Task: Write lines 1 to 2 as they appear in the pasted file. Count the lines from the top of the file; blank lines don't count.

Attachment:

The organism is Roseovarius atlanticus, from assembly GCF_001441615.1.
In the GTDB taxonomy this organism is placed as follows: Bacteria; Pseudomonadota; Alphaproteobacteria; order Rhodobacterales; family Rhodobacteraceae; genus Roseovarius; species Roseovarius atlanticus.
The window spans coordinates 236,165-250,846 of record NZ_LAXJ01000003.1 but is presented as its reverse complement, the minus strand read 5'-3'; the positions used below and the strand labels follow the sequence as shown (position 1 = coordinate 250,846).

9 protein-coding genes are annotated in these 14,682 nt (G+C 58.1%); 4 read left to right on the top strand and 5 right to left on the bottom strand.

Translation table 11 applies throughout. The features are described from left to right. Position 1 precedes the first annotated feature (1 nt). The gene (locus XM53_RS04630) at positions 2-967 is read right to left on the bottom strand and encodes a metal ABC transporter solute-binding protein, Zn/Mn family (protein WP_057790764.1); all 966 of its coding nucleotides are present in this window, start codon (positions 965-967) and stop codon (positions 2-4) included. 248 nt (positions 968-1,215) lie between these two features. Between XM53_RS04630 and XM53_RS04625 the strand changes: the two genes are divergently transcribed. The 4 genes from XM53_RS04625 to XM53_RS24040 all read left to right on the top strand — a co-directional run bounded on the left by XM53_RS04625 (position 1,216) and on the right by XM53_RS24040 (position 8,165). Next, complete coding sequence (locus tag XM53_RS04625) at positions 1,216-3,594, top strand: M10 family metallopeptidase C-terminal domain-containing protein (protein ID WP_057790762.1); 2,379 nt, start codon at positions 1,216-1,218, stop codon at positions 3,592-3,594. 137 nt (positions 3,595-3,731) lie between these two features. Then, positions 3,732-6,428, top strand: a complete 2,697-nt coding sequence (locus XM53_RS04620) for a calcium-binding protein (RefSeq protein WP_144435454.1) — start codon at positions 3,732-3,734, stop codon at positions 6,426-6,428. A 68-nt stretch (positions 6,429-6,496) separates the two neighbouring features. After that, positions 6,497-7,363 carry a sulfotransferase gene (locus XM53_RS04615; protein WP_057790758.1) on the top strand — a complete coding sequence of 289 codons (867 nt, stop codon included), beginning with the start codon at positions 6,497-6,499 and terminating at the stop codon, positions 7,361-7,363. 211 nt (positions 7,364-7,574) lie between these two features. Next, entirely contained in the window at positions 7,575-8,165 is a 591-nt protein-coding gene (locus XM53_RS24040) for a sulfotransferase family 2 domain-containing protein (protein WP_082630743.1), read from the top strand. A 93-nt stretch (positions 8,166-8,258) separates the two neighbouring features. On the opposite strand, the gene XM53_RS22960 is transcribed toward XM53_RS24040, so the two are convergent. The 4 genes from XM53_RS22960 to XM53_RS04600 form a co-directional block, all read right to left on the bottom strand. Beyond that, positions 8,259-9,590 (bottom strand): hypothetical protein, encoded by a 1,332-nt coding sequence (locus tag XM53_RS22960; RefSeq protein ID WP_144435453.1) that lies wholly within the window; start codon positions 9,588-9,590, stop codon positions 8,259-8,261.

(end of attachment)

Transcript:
The organism is Roseovarius atlanticus, from assembly GCF_001441615.1.
In the GTDB taxonomy this organism is placed as follows: Bacteria; Pseudomonadota; Alphaproteobacteria; order Rhodobacterales; family Rhodobacteraceae; genus Roseovarius; species Roseovarius atlanticus.